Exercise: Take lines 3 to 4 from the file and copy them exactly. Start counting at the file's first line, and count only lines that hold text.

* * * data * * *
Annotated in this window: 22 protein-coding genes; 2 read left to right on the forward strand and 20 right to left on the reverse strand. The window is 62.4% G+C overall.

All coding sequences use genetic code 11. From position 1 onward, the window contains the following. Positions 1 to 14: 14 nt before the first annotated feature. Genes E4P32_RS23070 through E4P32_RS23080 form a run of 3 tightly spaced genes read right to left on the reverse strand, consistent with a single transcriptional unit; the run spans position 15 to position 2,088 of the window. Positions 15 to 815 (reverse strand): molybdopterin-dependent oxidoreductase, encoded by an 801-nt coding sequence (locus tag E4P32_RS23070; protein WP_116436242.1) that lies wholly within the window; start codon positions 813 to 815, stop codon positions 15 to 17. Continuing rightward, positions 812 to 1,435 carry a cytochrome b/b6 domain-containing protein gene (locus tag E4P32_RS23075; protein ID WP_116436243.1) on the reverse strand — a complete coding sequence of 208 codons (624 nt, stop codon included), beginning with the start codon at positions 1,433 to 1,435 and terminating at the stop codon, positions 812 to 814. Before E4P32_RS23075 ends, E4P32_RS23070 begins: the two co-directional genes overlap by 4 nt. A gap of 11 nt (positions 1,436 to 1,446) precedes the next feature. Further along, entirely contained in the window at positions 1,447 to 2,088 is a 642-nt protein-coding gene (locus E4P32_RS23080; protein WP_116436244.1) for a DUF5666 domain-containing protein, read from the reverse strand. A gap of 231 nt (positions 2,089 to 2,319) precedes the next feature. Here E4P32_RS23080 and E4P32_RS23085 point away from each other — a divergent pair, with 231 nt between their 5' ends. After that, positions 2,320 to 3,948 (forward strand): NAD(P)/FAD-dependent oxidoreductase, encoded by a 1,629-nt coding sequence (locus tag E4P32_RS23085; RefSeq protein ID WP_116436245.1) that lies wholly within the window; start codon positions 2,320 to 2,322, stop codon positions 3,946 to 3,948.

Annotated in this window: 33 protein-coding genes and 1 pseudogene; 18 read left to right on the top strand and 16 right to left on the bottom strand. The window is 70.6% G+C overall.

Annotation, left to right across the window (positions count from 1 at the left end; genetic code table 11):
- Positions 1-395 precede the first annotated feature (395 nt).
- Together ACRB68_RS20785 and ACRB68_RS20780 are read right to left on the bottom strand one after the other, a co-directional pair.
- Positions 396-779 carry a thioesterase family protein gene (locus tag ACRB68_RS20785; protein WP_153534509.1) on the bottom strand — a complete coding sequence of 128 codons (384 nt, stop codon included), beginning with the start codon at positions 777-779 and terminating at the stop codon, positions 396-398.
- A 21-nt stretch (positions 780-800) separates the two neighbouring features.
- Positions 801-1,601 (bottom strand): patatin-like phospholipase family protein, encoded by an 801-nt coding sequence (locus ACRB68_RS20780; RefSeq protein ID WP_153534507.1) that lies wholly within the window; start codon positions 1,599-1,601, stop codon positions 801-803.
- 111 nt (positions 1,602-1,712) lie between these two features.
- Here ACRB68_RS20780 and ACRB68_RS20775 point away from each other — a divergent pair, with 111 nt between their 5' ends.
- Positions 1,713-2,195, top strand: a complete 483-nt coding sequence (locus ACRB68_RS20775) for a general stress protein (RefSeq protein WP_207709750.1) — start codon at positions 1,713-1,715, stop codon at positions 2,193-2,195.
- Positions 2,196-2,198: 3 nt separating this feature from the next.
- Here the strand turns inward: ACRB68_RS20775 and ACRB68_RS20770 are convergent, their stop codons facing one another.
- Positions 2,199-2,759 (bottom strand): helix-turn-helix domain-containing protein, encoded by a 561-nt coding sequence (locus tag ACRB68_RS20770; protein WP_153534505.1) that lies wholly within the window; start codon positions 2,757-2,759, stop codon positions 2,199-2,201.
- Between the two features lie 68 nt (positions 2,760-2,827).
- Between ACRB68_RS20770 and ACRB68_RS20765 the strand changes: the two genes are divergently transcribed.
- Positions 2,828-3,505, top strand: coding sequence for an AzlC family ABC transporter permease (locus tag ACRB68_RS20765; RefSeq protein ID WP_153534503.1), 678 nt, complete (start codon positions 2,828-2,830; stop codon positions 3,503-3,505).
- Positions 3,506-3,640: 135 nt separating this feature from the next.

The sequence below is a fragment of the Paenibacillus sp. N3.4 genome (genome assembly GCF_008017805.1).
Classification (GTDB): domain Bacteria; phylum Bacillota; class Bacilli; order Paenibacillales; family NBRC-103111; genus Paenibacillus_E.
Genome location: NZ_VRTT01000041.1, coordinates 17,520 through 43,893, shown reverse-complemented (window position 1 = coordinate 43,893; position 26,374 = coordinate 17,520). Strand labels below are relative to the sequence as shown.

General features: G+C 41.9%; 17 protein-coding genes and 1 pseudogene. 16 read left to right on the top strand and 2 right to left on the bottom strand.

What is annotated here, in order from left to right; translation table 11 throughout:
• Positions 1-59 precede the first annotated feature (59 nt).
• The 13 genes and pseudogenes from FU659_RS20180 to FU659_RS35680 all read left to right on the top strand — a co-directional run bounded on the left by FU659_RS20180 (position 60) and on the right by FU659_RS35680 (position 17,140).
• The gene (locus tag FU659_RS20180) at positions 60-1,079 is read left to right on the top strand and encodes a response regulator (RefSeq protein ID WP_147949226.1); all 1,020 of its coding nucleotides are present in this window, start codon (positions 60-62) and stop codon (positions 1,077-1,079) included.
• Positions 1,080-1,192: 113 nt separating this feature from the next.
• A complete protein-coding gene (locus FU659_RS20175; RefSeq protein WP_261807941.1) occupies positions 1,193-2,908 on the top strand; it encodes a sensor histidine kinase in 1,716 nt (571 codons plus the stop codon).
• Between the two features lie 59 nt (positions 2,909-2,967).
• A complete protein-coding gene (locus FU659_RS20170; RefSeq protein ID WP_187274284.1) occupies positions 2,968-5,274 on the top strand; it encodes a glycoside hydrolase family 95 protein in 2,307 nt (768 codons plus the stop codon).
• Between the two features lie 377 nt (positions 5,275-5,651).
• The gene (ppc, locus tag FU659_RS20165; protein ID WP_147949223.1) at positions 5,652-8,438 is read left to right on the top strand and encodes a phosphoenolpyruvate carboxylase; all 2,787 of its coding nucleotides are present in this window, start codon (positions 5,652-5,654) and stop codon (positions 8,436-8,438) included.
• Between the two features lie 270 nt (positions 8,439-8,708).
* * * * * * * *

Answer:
Annotated in this window: 33 protein-coding genes and 1 pseudogene; 18 read left to right on the top strand and 16 right to left on the bottom strand. The window is 70.6% G+C overall.

Annotation, left to right across the window (positions count from 1 at the left end; genetic code table 11):